Me, I'm waiting until they invent a way to punch people over TCP/IP - or teleportation [abstrusegoose.com] , whichever comes first.

Re:Teergrube (1)

damn_registrars (1103043) | more than 5 years ago | (#27735535)

Likely your server is being attacked because it can be found

I have been generally gravitating towards that hypothesis.

Although it leaves open the question whether it was first found as a web server, or an ssh server.

your server could be doing something useful, like serving Spamvertised web pages

That would be a bit of a feat; my webserver configuration is pretty bare-bones (and its not Linux or windows) so they'd likely have to compile from source any additional apache modules in order to launch their fancy spamvertised web pages.

Unless, of course, they just used it as a redirect; they could put the address of my poor little web server in their spam, and then redirect the traffic from their page on my poor little web server to their optimally (for spamvertised) configured system.

sending spam

I figured that may be the most likely application of their deeds. Finding a mail command on a unix system is generally pretty trivial and for many systems if you have a login you can send out an arbitrary shit-load of mail.

Until of course they find that my system doesn't relay mail to the outside world... Or maybe they won't notice anyways.

something useless like whatever the hell you have it doing now

There is a valid argument to be made that my web pages are worthless; though that is beyond the topic of this discussion ...

move your SSH server to a non-standard port - that will keep the scripts from hammering on it

I have considered that approach, but of course then I would have to remember what port I moved it to or it wouldn't be useful for me, either. And I have a few secured systems at work that automatically call my home system; I'd have to adjust them as well.

In other words on that aspect I am at least partially too lazy to follow that method.

properly locked down system

We all know that is a moving target but I think strictly from the ssh point of view I'm doing a fairly good job on that. The number of accounts allowed in is restricted, and only a subset of them can login from anywhere they want. Root is never allowed to login from the outside world. Password policies are enforced by yours truly.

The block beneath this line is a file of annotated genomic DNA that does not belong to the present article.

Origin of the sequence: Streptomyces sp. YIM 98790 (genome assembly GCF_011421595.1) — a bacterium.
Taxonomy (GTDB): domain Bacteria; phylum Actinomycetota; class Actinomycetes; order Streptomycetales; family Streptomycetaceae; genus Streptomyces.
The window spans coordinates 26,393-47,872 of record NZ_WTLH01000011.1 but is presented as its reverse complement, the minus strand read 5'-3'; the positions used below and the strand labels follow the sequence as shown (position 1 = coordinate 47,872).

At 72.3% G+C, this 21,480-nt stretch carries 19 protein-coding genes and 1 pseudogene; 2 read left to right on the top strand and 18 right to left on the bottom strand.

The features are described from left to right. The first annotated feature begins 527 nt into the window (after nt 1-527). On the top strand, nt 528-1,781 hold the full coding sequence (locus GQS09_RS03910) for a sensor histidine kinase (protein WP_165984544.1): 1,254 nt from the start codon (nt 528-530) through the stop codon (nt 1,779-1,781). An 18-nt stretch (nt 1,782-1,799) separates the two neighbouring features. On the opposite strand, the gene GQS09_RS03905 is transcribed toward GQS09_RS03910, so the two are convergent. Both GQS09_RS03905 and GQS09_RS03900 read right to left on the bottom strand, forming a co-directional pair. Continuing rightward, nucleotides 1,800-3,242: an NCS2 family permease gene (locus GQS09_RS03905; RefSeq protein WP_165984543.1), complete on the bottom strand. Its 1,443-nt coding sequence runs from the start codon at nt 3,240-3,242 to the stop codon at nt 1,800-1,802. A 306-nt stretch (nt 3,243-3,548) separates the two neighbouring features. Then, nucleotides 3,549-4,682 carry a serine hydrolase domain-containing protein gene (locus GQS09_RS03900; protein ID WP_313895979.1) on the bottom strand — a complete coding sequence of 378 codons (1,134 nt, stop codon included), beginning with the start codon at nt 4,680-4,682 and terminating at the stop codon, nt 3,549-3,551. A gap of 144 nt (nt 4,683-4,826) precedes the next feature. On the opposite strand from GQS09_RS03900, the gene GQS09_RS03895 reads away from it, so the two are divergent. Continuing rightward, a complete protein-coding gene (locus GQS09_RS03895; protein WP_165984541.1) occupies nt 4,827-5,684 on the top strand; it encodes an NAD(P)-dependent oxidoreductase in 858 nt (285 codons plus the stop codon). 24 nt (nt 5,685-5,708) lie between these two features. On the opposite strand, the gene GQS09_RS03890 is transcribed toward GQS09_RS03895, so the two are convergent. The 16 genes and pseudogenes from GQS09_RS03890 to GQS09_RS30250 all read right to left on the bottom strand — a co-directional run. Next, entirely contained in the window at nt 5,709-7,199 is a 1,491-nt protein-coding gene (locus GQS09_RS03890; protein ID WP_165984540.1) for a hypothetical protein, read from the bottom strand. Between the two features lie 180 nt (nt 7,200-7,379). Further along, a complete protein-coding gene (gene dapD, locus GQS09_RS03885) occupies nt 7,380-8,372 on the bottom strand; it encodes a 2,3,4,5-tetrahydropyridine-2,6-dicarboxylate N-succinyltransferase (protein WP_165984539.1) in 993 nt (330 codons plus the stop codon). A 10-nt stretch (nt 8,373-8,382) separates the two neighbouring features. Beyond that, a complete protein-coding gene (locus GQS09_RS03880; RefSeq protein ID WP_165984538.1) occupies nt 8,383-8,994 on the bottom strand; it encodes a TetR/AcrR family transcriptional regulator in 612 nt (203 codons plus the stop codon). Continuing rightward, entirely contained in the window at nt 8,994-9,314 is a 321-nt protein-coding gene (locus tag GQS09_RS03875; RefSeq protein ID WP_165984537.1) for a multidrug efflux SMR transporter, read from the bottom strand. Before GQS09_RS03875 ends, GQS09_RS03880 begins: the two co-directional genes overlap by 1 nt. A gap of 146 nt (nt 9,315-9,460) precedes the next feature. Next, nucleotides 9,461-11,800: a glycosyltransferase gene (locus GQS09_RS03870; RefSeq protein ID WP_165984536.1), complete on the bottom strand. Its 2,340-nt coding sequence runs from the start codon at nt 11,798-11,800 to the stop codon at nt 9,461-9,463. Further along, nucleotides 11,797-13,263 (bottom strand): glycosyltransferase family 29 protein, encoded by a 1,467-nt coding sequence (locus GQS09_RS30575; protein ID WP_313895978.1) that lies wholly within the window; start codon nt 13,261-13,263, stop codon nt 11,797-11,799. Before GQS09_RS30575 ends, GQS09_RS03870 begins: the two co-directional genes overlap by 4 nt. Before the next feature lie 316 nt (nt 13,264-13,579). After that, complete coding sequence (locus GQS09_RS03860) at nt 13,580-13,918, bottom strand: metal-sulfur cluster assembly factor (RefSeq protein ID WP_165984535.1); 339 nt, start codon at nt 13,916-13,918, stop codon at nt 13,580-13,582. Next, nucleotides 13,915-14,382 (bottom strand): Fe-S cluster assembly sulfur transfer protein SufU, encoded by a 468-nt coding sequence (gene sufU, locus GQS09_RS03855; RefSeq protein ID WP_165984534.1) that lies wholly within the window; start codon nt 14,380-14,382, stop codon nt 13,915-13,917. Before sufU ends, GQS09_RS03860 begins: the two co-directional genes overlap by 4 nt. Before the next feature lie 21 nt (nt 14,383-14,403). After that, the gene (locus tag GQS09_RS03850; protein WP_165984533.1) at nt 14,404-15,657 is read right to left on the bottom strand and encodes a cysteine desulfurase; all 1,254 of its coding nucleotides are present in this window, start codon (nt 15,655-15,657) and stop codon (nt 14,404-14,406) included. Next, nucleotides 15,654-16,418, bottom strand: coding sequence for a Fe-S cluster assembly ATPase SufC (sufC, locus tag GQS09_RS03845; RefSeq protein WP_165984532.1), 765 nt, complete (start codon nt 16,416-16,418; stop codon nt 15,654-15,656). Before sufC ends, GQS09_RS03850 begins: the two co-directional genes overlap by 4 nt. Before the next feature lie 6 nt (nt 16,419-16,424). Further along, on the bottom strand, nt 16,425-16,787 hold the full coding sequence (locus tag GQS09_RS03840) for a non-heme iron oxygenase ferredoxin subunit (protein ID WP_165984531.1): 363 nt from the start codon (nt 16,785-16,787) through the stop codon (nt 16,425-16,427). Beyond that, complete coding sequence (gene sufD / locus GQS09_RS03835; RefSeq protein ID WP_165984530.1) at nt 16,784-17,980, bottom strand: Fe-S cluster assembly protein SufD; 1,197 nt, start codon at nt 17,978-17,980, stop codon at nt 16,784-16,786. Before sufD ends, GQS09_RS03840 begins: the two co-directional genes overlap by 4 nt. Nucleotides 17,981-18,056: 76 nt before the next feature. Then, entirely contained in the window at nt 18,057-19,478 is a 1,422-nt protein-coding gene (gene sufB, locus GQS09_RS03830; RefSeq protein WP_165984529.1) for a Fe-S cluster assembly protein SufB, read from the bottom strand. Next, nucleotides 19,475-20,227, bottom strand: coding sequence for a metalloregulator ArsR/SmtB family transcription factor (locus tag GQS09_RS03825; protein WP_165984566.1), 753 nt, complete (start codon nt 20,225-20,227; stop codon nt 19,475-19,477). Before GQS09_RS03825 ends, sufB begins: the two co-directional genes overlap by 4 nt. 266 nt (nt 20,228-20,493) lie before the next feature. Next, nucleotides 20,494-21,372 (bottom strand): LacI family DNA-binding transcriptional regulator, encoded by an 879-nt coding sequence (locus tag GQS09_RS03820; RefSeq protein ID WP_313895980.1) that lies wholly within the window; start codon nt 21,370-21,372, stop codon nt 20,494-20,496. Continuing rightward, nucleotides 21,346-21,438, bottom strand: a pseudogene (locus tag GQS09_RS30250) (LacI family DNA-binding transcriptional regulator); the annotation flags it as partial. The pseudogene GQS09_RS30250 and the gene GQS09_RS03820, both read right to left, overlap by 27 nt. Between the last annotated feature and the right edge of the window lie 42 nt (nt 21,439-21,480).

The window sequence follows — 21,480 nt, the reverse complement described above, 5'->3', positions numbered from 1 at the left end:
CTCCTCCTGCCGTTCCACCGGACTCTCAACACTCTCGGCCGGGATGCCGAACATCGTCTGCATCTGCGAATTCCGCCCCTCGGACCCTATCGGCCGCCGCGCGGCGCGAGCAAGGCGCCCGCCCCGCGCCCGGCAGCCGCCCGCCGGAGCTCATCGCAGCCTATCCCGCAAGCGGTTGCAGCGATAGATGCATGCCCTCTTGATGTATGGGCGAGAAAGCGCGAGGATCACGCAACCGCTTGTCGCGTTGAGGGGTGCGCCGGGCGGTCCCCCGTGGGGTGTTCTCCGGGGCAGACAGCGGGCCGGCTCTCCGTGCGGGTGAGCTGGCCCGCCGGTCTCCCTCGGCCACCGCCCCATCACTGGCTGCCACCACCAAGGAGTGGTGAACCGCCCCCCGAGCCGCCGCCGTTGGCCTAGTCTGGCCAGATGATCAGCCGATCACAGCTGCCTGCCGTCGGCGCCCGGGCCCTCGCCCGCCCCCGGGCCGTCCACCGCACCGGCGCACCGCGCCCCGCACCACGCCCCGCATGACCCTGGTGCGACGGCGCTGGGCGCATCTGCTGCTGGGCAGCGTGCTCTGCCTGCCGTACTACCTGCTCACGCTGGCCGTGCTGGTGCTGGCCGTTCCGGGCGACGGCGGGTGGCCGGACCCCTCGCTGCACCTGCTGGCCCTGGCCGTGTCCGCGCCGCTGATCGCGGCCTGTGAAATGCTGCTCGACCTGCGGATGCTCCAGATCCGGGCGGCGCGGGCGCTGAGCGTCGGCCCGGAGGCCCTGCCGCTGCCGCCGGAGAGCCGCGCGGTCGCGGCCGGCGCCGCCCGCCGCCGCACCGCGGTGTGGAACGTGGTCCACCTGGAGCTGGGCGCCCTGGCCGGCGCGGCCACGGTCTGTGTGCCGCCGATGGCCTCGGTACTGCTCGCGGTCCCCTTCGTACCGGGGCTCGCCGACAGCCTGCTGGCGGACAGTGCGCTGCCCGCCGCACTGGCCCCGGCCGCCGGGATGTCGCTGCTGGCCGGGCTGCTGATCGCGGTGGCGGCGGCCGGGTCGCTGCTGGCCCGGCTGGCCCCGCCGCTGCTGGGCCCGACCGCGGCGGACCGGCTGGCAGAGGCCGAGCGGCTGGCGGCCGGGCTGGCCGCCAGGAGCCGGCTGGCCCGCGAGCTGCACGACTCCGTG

Unless you want to sift through the crap, that is.

I am willing to admit I do find the crap-sifting phase interesting. A bit overwhelming at times, but still interesting. I think there is some interesting data that could be mined from this; though whether or not it would lead anywhere is unclear at best.

You can probably guess what field I work in based on that last statement...

Two Ideas (1)

OctaneZ (73357) | more than 5 years ago | (#27733761)

I personally swear by DenyHosts [sourceforge.net] but there is also Fail2Ban [fail2ban.org] . It is at least a place to start.

A Reason (1)

fm6 (162816) | more than 5 years ago | (#27734603)

They want to hack into your system so they can delete all your content and replace it with a page that says "You've been pwned", possibly supplemented by scatalogical graphics and/or gay porn. Not exactly a compelling activity, but some people find it passes the time.

Re:A Reason (1)

damn_registrars (1103043) | more than 5 years ago | (#27735241)

They want to hack into your system so they can delete all your content and replace it with a page that says "You've been pwned", possibly supplemented by scatalogical graphics and/or gay porn. Not exactly a compelling activity, but some people find it passes the time.

That is always a possible explanation. Though these are truly desperate hackers if they are trying that hard to get into my system. And even if they did pull it off, almost nobody would ever see it, anyways. My poor little webserver sees a couple dozen hits tops on a really busy day.

Re:A Reason (1)

fm6 (162816) | more than 5 years ago | (#27735823)

It's not desperation. It's love of a challenge!

And you would see it. And be pissed off. Pissing off even one person is adequate reward for a prank.